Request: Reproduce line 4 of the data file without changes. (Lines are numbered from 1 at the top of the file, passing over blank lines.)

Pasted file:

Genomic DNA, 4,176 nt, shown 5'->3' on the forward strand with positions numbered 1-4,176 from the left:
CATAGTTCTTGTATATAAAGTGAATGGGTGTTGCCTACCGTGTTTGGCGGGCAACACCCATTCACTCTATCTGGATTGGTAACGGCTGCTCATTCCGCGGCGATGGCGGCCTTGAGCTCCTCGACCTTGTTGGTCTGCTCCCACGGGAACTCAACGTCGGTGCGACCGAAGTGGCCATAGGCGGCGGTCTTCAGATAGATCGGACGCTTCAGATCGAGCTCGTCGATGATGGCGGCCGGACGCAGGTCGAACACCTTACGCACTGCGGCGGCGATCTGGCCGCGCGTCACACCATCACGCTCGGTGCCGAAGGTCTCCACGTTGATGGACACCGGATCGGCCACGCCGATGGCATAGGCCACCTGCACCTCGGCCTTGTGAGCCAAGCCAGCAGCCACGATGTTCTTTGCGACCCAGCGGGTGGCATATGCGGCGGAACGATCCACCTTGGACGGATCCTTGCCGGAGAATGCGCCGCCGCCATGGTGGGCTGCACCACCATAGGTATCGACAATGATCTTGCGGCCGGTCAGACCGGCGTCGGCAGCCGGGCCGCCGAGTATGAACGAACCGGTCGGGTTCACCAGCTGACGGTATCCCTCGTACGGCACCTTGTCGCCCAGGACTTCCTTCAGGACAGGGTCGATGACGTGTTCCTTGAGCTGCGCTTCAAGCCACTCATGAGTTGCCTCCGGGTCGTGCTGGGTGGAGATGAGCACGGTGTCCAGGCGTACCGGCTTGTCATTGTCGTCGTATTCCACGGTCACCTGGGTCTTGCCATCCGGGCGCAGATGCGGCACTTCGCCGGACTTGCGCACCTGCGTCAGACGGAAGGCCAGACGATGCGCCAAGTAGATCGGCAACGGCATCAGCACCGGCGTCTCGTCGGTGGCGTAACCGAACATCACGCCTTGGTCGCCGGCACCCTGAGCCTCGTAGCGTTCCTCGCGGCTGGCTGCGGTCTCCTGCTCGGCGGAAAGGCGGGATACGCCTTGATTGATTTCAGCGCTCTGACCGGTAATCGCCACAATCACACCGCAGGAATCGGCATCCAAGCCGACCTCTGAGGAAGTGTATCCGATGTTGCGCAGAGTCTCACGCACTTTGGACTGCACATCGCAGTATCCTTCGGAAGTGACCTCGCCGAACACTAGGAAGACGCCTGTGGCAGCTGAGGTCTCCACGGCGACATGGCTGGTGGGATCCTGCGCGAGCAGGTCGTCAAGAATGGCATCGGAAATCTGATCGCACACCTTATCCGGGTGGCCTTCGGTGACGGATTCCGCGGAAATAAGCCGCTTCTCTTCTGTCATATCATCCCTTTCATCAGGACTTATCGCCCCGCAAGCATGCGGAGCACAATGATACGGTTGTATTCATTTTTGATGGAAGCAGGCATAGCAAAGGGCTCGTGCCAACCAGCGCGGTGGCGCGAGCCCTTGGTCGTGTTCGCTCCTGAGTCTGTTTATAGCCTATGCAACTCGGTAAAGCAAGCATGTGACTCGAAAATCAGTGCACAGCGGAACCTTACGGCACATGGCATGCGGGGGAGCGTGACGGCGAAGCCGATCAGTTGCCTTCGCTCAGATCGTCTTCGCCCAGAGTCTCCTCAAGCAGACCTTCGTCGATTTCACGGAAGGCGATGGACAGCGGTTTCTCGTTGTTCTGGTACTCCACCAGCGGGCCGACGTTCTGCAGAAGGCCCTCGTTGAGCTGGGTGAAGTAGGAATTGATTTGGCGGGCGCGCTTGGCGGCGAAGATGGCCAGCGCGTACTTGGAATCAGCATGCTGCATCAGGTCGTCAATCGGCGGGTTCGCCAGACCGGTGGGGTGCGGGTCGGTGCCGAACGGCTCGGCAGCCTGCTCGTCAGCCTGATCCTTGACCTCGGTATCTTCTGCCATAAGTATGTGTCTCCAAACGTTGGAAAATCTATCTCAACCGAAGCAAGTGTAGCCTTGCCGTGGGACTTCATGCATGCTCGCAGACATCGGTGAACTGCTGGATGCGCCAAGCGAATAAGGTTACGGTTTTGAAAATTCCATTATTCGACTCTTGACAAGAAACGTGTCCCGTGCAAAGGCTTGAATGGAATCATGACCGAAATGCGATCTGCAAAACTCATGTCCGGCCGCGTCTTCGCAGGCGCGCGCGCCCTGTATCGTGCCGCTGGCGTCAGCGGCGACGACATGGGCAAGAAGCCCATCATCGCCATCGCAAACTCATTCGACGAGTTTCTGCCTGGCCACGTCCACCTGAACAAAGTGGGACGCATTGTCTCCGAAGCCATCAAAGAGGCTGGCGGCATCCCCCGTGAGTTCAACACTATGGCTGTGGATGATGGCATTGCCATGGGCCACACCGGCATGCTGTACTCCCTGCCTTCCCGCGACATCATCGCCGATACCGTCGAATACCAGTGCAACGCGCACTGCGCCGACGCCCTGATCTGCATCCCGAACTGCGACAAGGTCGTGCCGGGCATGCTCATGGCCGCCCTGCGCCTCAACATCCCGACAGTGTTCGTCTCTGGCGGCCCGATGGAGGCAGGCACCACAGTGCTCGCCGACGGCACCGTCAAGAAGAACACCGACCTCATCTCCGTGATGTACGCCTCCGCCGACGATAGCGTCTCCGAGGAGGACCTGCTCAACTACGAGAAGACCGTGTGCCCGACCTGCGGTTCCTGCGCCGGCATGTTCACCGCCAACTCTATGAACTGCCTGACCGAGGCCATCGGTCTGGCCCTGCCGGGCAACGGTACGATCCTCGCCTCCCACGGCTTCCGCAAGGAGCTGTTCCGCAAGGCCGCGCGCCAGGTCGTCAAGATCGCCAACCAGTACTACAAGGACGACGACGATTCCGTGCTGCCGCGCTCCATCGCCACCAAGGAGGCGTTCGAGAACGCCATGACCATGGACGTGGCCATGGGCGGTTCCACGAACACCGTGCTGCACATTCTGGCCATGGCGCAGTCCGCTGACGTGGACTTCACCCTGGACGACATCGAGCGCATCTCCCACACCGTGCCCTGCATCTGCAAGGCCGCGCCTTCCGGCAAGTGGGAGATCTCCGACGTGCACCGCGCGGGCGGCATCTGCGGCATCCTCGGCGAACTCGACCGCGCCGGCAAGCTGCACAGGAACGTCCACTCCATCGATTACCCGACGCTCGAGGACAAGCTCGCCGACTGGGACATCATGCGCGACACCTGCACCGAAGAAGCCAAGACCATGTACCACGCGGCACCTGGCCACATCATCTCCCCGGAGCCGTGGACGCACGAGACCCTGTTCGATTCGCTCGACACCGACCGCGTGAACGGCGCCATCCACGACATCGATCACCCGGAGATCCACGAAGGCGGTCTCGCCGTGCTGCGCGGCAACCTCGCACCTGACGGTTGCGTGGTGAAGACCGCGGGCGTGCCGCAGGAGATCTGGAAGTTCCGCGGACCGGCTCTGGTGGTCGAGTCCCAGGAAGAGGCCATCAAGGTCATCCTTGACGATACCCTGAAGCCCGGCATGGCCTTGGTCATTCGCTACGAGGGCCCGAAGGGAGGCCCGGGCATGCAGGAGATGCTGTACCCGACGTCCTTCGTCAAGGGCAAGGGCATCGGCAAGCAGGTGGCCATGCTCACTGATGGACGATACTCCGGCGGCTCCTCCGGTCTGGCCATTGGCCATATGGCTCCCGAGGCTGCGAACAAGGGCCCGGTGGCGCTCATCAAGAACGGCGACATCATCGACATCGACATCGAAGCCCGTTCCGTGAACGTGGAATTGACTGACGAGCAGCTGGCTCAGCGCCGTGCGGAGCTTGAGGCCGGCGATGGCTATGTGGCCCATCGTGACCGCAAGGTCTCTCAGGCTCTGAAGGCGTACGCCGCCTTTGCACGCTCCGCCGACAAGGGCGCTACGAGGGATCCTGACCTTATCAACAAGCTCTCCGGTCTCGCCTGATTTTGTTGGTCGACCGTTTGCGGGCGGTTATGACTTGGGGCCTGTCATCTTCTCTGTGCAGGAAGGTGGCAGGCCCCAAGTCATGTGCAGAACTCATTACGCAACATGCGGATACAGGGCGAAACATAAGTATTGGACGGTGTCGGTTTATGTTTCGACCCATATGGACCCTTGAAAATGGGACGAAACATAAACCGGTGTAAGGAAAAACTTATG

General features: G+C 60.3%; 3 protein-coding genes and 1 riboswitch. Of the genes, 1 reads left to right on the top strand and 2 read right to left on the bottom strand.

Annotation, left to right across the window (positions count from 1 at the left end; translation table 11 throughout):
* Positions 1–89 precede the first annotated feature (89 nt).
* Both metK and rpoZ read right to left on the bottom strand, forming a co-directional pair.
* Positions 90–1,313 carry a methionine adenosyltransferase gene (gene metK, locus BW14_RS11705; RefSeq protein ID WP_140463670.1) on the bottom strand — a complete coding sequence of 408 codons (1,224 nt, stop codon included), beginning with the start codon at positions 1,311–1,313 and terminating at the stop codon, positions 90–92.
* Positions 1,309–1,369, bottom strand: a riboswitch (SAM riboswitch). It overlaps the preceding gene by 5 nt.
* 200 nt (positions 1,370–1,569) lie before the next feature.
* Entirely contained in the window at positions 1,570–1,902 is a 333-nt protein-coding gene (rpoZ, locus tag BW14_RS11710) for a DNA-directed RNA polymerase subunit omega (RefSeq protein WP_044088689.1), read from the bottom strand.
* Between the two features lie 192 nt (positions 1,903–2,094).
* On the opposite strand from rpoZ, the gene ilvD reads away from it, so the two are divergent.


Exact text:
Annotation, left to right across the window (positions count from 1 at the left end; translation table 11 throughout):